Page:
Steenkamp, CJ, Vogel, JC, Fuls, A, van Rooyen, N, van Rooyen, MW. 2008. Age determination of Acacia erioloba trees in the Kalahari. Journal of Arid Environments 72:302313.CrossRefGoogle Scholar
Stuiver, M, Polach, HA. 1977. Discussion: reporting of 14C data. Radiocarbon 19:355363.CrossRefGoogle Scholar
Stuiver, M, Reimer, PJ. 1993. Extended 14C data base and revised CALIB 3.0 14C age calibration program. Radiocarbon 35:215230.CrossRefGoogle Scholar
Thimonier, A, Sedivy, I, Schleppi, P. 2010. Estimating leaf area index in different types of mature forest stands in Switzerland: a comparison of methods. European Journal of Forest Research 129:543562.CrossRefGoogle Scholar
Trouvé, R, Nitschke, CR, Robinson, AP, Baker, PJ. 2017. Estimating the self-thinning line from mortality data. Forest Ecology and Management 402:122134.CrossRefGoogle Scholar
Turnbull, LA, Paul-Victor, C, Schmid, B, Purves, DW. 2008. Growth rates, seed size, and physiology:do small-seeded species really grow faster? Ecology 89:13521363.CrossRefGoogle ScholarPubMed
Turner, PAM, Pharo, EJ. 2005. Influence of Substrate Type and Forest Age on Bryophyte Species Distribution in Tasmanian Mixed Forest. The Bryologist 180:6785.CrossRefGoogle Scholar
Volkova, L, Bennett, LT, Tausz, M. 2009a. Effects of sudden exposure to high light on two tree fern species Dicksonia antarctica (Dicksoniaceae) and Cyathea australis (Cyatheaceae) acclimated to different light intensities. Australian Journal of Botany 57:562571.CrossRefGoogle Scholar
Volkova, L, Tausz, M, Bennett, LT, Dreyer, E. 2009b. Interactive effects of high irradiance and moderate heat on photosynthesis, pigments, and tocopherol in the tree-fern Dicksonia antarctica . Functional Plant Biology 36:10461056.CrossRefGoogle Scholar
Volkova, L, Bennett, LT, Merchant, A, Tausz, M. 2010. Shade does not ameliorate drought effects on the tree fern species Dicksonia antarctica and Cyathea australis . Trees 24: 351352.CrossRefGoogle Scholar
Volkova, L, Bennett, LT, Tausz, M. 2011. Diurnal and seasonal variations in photosynthetic and morphological traits of the tree ferns Dicksonia antarctica (Dicksoniaceae) and Cyathea australis (Cyatheaceae) in wet sclerophyll forests of Australia. Environmental and Experimental Botany 70:1119.CrossRefGoogle Scholar
Wood, SW, Huan, Q, Allen, K, Bowman, DMJS. 2010. Age and growth of a fire prone Tasmanian temperate old-growth forest stand dominated by Eucalyptus regnans, the world’s tallest angiosperm. Forest Ecology and Management 260:438447.CrossRefGoogle Scholar

Fedrigo et al. supplementary material

Fedrigo et al. supplementary material 1

PDF 947 KB

Altmetric attention score

Full text views

Full text views reflects PDF downloads, PDFs sent to Google Drive, Dropbox and Kindle and HTML full text views.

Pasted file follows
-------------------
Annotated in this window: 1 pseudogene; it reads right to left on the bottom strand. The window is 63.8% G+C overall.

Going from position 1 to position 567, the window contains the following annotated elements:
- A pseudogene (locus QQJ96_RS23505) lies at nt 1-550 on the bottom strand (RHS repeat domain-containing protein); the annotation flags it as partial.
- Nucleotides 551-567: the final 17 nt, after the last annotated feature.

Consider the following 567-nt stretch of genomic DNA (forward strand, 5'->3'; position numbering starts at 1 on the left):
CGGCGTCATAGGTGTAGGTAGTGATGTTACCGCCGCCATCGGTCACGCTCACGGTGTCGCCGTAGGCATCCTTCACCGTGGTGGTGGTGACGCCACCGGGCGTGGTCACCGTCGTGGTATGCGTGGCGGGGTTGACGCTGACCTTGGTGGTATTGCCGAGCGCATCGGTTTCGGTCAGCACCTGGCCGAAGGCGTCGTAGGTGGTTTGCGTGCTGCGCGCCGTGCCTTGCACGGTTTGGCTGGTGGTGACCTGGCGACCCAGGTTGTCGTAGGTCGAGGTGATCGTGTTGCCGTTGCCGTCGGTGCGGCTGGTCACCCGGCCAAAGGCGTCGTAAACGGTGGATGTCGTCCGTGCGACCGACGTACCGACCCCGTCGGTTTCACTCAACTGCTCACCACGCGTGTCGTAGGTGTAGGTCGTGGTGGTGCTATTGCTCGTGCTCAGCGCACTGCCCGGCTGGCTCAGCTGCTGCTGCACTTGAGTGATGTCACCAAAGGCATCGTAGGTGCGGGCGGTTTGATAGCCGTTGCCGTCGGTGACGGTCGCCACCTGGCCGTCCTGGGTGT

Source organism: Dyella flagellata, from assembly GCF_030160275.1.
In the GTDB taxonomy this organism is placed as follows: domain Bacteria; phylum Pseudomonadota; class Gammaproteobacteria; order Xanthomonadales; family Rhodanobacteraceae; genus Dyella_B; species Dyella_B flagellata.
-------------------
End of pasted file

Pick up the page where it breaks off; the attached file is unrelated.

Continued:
Total number of HTML views: 28
Total number of PDF views: 123 *
View data table for this chart

* Views captured on Cambridge Core between 05th November 2018 - 13th April 2021. This data will be updated every 24 hours.

Send article to Kindle

To send this article to your Kindle, first ensure no-reply@cambridge.org is added to your Approved Personal Document E-mail List under your Personal Document Settings on the Manage Your Content and Devices page of your Amazon account. Then enter the ‘name’ part of your Kindle email address below. Find out more about sending to your Kindle. Find out more about sending to your Kindle.

Note you can select to send to either the @free.kindle.com or @kindle.com variations. ‘@free.kindle.com’ emails are free but can only be sent to your device when it is connected to wi-fi. ‘@kindle.com’ emails can be delivered even when you are not connected to wi-fi, but note that service fees apply.

Find out more about the Kindle Personal Document Service.

Radiocarbon Dating Informs Tree Fern Population Dynamics and Disturbance History of Temperate Forests in Southeast Australia
Available formats
×

Send article to Dropbox

To send this article to your Dropbox account, please select one or more formats and confirm that you agree to abide by our usage policies. If this is the first time you use this feature, you will be asked to authorise Cambridge Core to connect with your <service> account. Find out more about sending content to Dropbox.

Radiocarbon Dating Informs Tree Fern Population Dynamics and Disturbance History of Temperate Forests in Southeast Australia
Available formats
×

Send article to Google Drive

To send this article to your Google Drive account, please select one or more formats and confirm that you agree to abide by our usage policies. If this is the first time you use this feature, you will be asked to authorise Cambridge Core to connect with your <service> account. Find out more about sending content to Google Drive.

Radiocarbon Dating Informs Tree Fern Population Dynamics and Disturbance History of Temperate Forests in Southeast Australia
Available formats
×
×

Reply to: Submit a response


Your details


Conflicting interests

Do you have any conflicting interests? *